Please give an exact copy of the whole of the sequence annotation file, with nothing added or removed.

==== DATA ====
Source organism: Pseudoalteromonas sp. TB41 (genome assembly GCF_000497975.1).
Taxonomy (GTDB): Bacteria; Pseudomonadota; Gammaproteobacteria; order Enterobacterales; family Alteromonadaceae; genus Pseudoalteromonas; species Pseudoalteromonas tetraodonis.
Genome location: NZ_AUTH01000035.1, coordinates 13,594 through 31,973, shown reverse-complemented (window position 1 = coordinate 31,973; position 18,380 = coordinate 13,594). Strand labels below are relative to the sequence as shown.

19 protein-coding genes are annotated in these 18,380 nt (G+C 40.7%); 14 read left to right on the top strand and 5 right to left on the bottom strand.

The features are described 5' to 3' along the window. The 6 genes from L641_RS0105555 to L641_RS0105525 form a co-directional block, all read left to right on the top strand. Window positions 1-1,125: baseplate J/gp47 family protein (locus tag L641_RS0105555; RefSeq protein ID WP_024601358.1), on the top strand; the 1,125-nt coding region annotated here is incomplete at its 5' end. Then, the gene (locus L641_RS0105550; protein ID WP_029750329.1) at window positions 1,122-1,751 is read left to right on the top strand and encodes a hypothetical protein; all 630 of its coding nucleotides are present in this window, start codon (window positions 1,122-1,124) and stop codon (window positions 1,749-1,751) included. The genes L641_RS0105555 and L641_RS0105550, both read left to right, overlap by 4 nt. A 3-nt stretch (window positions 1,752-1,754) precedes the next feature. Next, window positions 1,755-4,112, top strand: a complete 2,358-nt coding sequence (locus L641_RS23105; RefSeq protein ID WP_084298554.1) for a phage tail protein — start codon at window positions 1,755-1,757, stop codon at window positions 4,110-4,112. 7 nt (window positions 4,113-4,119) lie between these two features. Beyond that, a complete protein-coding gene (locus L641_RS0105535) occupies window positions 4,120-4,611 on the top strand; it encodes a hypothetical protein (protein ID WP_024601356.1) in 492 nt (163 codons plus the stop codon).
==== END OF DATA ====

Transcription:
Source organism: Pseudoalteromonas sp. TB41 (genome assembly GCF_000497975.1).
Taxonomy (GTDB): Bacteria; Pseudomonadota; Gammaproteobacteria; order Enterobacterales; family Alteromonadaceae; genus Pseudoalteromonas; species Pseudoalteromonas tetraodonis.
Genome location: NZ_AUTH01000035.1, coordinates 13,594 through 31,973, shown reverse-complemented (window position 1 = coordinate 31,973; position 18,380 = coordinate 13,594). Strand labels below are relative to the sequence as shown.

19 protein-coding genes are annotated in these 18,380 nt (G+C 40.7%); 14 read left to right on the top strand and 5 right to left on the bottom strand.

The features are described 5' to 3' along the window. The 6 genes from L641_RS0105555 to L641_RS0105525 form a co-directional block, all read left to right on the top strand. Window positions 1-1,125: baseplate J/gp47 family protein (locus tag L641_RS0105555; RefSeq protein ID WP_024601358.1), on the top strand; the 1,125-nt coding region annotated here is incomplete at its 5' end. Then, the gene (locus L641_RS0105550; protein ID WP_029750329.1) at window positions 1,122-1,751 is read left to right on the top strand and encodes a hypothetical protein; all 630 of its coding nucleotides are present in this window, start codon (window positions 1,122-1,124) and stop codon (window positions 1,749-1,751) included. The genes L641_RS0105555 and L641_RS0105550, both read left to right, overlap by 4 nt. A 3-nt stretch (window positions 1,752-1,754) precedes the next feature. Next, window positions 1,755-4,112, top strand: a complete 2,358-nt coding sequence (locus L641_RS23105; RefSeq protein ID WP_084298554.1) for a phage tail protein — start codon at window positions 1,755-1,757, stop codon at window positions 4,110-4,112. 7 nt (window positions 4,113-4,119) lie between these two features. Beyond that, a complete protein-coding gene (locus L641_RS0105535) occupies window positions 4,120-4,611 on the top strand; it encodes a hypothetical protein (protein ID WP_024601356.1) in 492 nt (163 codons plus the stop codon).